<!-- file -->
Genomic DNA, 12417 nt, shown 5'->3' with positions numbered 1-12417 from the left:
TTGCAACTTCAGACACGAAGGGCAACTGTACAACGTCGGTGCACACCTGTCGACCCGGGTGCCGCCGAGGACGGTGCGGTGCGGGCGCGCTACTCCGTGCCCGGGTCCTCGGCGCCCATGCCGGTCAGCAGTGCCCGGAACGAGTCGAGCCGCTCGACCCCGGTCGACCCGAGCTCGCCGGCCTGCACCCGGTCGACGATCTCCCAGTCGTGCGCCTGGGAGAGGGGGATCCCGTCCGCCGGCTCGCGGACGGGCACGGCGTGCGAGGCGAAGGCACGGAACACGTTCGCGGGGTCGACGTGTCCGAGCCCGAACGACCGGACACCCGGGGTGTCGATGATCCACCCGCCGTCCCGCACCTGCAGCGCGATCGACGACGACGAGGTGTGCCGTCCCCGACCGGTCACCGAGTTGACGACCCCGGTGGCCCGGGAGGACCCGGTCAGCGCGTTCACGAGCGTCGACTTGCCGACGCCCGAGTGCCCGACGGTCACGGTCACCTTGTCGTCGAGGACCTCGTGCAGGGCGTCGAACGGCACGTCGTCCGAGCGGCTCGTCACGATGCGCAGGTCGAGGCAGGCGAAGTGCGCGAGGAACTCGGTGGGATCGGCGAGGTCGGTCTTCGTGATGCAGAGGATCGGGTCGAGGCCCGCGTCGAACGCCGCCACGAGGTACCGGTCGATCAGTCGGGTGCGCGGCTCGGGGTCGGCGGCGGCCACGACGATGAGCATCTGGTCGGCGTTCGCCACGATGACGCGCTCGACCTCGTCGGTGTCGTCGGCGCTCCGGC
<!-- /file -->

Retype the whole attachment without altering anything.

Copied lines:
Genomic DNA, 12417 nt, shown 5'->3' with positions numbered 1-12417 from the left:
TTGCAACTTCAGACACGAAGGGCAACTGTACAACGTCGGTGCACACCTGTCGACCCGGGTGCCGCCGAGGACGGTGCGGTGCGGGCGCGCTACTCCGTGCCCGGGTCCTCGGCGCCCATGCCGGTCAGCAGTGCCCGGAACGAGTCGAGCCGCTCGACCCCGGTCGACCCGAGCTCGCCGGCCTGCACCCGGTCGACGATCTCCCAGTCGTGCGCCTGGGAGAGGGGGATCCCGTCCGCCGGCTCGCGGACGGGCACGGCGTGCGAGGCGAAGGCACGGAACACGTTCGCGGGGTCGACGTGTCCGAGCCCGAACGACCGGACACCCGGGGTGTCGATGATCCACCCGCCGTCCCGCACCTGCAGCGCGATCGACGACGACGAGGTGTGCCGTCCCCGACCGGTCACCGAGTTGACGACCCCGGTGGCCCGGGAGGACCCGGTCAGCGCGTTCACGAGCGTCGACTTGCCGACGCCCGAGTGCCCGACGGTCACGGTCACCTTGTCGTCGAGGACCTCGTGCAGGGCGTCGAACGGCACGTCGTCCGAGCGGCTCGTCACGATGCGCAGGTCGAGGCAGGCGAAGTGCGCGAGGAACTCGGTGGGATCGGCGAGGTCGGTCTTCGTGATGCAGAGGATCGGGTCGAGGCCCGCGTCGAACGCCGCCACGAGGTACCGGTCGATCAGTCGGGTGCGCGGCTCGGGGTCGGCGGCGGCCACGACGATGAGCATCTGGTCGGCGTTCGCCACGATGACGCGCTCGACCTCGTCGGTGTCGTCGGCGCTCCGGC